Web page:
This lecture examines taxes as a view of the modern state and the modern citizen. It proposes that tax assessment became more calculated and predictable, and in this manner rid the new regimes of the arbitrariness of the old. No country was behind: tax reform was a transnational conversation and process that stretched from Washington to St. Petersburg and culminated in the tax revolutions of the early twentieth century -- the income tax. In the process of reforming tax codes, Europeans and Americans also reformed their economies and notions of personhood and citizenship; and in place of the overwhelming state power, a new space of inescapability made taxation anxiety-ridden sooner that outright coercive.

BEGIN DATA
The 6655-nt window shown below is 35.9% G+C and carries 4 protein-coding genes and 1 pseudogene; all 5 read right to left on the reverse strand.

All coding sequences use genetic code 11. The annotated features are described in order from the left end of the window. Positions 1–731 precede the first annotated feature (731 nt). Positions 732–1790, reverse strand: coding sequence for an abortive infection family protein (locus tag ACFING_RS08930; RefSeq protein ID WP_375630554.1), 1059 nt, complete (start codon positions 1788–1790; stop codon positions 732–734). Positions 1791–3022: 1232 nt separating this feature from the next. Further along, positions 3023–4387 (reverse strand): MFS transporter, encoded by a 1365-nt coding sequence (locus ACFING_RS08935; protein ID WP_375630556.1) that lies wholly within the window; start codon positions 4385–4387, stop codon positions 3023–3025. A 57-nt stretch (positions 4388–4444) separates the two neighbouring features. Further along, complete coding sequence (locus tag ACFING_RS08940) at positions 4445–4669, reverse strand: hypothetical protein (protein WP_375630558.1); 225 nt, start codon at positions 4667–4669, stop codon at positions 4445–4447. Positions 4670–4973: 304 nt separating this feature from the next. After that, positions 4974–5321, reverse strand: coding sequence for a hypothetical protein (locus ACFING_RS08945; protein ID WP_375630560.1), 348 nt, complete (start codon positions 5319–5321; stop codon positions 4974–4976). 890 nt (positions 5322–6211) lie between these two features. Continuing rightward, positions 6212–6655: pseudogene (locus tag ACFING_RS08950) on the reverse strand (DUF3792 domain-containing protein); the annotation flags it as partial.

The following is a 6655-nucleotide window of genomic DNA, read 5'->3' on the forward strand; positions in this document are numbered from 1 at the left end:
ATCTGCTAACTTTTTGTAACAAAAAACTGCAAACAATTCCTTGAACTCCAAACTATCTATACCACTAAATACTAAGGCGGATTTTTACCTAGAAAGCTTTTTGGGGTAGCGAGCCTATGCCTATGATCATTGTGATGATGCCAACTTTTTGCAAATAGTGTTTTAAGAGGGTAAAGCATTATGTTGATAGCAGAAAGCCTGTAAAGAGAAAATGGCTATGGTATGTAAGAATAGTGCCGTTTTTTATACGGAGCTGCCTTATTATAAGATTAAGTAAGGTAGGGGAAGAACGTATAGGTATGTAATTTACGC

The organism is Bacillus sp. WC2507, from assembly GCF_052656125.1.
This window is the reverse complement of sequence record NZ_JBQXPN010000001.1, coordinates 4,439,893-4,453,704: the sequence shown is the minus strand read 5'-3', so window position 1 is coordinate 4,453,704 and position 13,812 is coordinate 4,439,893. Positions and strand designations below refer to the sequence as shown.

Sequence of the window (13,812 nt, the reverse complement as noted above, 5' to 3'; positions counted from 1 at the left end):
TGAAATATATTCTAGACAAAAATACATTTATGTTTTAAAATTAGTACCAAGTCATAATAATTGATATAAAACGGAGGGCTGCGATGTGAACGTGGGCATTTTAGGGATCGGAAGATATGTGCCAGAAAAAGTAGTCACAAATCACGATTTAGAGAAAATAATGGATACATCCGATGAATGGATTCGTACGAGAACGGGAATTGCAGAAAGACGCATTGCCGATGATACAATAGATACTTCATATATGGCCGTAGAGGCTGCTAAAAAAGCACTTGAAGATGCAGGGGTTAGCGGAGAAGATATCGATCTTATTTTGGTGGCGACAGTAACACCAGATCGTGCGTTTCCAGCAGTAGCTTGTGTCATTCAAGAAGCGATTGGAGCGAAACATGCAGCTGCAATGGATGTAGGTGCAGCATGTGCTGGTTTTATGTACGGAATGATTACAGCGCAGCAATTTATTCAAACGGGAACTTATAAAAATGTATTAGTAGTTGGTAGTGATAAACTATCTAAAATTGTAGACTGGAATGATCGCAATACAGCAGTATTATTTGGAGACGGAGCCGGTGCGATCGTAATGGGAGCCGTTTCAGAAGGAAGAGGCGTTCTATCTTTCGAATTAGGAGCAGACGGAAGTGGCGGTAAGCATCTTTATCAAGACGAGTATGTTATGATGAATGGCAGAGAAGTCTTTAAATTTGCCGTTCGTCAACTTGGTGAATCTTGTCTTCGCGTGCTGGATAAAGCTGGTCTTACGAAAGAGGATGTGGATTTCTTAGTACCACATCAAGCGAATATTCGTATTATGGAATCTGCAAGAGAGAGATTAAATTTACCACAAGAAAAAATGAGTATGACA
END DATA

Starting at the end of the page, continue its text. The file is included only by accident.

Yanni Kotsonis is Professor of History and the founding director of the Jordan Center for the Advanced Study of Russia at NYU. His recent book is States of Obligation: Taxes and Citizenship in the Russian Empire and early Soviet Republic (Toronto, 2014).